Feature Articles

Foodprints

By: mckenwong on 05 Sep 2012

First time visitors may have already heard of Singapore's reputation as a 'food paradise', with a superb range of food that is second to none. It is also common practice to buy something back home for family members and friends, for them to have a taste or share in one's overseas gastronomical adventures. Here is a list of authentic Singapore produce you can find around the island, which I am sure you will be more than happy to pack extras on the flight home.

Bak Kwa

Bak Kwa is actually thinly sliced dried pork which are roasted to a slightly charred perfection. On the tongue, flavour shoots through when its sweetness entangles with a tinge of saltiness, creating a surprising balance together with the meat's unique texture.

There are several shops in Singapore selling these delightful meat treats. Bak Kwa is particularly popular during the festive period of Chinese New Year, when demand increases exponentially. If you are a first time visitor, here is a list of well-known shops selling Bak Kwa.

  • Bee Cheng Hiang
  • Bee Hock Guan
  • Lim Chee Guan


Kaya

In the Western world, there is butter and jam to accompany bread and toast. The colloquial equivalent of that in Singapore would be kaya; a coconut jam which means 'rich' in Malay, based on its golden brown colour. It can sometimes come in a slightly greener form, depending on the amount of pandan used to flavour this sweet form of fruit curd.
 

Kaya Fondue at Makansutra Bay

Kaya Fondue at Makansutra Gluttons' Bay


Made from coconut milk, duck or chicken eggs and flavoured by pandan leaves and sweetened with sugar, kaya is known for being sweet and creamy. Found in almost every Singaporean household, this simple spread is typically spread on toast although it can be used to enhance the flavour of desserts.

For a first hand experience of kaya, simply head to Yakun Kaya Toast for a good morning breakfast!

Pineapple Tarts

Pineapple Tarts, like Bak Kwa, are festive treats popular during the Chinese New Year. Fancied by children and adults alike, they have two key aspects which makes them such gratifying treats - the filling, which is the pineapple jam, and the pastry that usually forms the outer layering or base.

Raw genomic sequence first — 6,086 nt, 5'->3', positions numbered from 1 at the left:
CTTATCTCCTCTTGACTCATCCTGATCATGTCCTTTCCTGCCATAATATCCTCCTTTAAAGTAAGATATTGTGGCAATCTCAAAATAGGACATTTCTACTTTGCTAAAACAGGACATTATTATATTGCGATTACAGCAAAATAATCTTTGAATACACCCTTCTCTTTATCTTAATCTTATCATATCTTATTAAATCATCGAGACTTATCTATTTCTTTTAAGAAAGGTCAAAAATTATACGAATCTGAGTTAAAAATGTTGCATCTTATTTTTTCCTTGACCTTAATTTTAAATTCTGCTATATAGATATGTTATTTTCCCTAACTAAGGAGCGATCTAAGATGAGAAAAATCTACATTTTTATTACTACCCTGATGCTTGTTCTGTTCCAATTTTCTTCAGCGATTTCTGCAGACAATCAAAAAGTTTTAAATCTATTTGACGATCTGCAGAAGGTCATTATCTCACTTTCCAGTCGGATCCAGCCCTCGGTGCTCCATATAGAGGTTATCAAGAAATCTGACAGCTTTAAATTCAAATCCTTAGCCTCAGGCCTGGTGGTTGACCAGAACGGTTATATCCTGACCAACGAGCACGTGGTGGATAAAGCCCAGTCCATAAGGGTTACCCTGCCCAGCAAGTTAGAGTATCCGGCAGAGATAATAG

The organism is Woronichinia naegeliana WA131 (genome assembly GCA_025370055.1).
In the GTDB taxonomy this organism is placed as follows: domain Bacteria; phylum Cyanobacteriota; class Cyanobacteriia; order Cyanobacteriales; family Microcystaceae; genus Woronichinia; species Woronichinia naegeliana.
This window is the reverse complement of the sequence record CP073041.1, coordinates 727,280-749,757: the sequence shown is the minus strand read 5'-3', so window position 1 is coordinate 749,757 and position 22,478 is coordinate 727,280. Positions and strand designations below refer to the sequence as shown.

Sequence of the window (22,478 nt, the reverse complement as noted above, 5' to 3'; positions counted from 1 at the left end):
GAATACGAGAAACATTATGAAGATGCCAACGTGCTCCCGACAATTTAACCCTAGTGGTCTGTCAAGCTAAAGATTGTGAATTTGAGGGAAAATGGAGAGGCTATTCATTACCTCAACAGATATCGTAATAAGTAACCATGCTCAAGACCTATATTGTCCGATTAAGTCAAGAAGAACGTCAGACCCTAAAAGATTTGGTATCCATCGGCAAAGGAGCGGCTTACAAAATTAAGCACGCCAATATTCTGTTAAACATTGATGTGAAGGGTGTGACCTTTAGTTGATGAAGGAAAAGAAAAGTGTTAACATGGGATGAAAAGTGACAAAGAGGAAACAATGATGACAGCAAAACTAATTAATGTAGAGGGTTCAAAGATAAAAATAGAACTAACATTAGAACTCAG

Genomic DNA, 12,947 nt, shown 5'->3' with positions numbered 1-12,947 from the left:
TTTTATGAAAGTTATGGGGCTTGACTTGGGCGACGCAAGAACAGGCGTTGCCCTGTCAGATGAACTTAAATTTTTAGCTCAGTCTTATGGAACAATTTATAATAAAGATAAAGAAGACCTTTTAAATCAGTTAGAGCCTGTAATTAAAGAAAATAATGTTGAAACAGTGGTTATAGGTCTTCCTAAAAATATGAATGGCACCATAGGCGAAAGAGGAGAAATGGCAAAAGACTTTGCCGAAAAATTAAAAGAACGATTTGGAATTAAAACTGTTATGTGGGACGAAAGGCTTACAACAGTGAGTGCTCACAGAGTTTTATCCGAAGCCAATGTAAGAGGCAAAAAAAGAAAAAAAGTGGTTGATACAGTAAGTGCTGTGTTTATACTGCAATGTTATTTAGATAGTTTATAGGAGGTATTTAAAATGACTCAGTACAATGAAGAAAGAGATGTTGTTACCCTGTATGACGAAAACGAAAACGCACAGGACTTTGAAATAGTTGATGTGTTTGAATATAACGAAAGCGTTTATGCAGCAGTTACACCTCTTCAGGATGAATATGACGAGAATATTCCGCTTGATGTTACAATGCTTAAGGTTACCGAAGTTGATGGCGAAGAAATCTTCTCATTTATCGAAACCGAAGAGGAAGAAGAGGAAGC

Heaps of egg yolk and butter are use in creating the pastry, resulting in a buttery flavour and melt-in-your-mouth sensation. It requires quite a bit of skill and practice to make the perfect pineapple tart that is not too sweet, with a delicate poise to complement the pastry. Companies such as LE Cafe Confectionary and Pastry and Teck Neo Pine Tarts are therefore highly esteemed for developing some of the best bite-size pineapple tarts around. There are also many recipes which provide the methods to make your own pineapple tarts at home, if you are up for a challenge.

Kueh LapisKuih Lapis

Kuih lapis, is a rich layer cake formed by alternating layers created out of butter, eggs and sugar. The word 'Kuih', is a capacious term which can mean cookies, dumplings, puddings, biscuits or pastries in English. However, kuih lapis is a Peranakan dessert well-loved by the local Singaporeans.


Soft and fragrant, kuih lapis is the product of an extremely time consuming and laborious process, which requires each and every single layer of the cake to be grilled down separately. Despite the amount of effort and hard work put in, it is still considered a very affordable delicacy in Singapore.

Kuih lapis can be found in many bakeries and pastry shops locally, such as the Bengawan Solo chain and Teck Neo Pineapple Tarts Confectionary.
 










 


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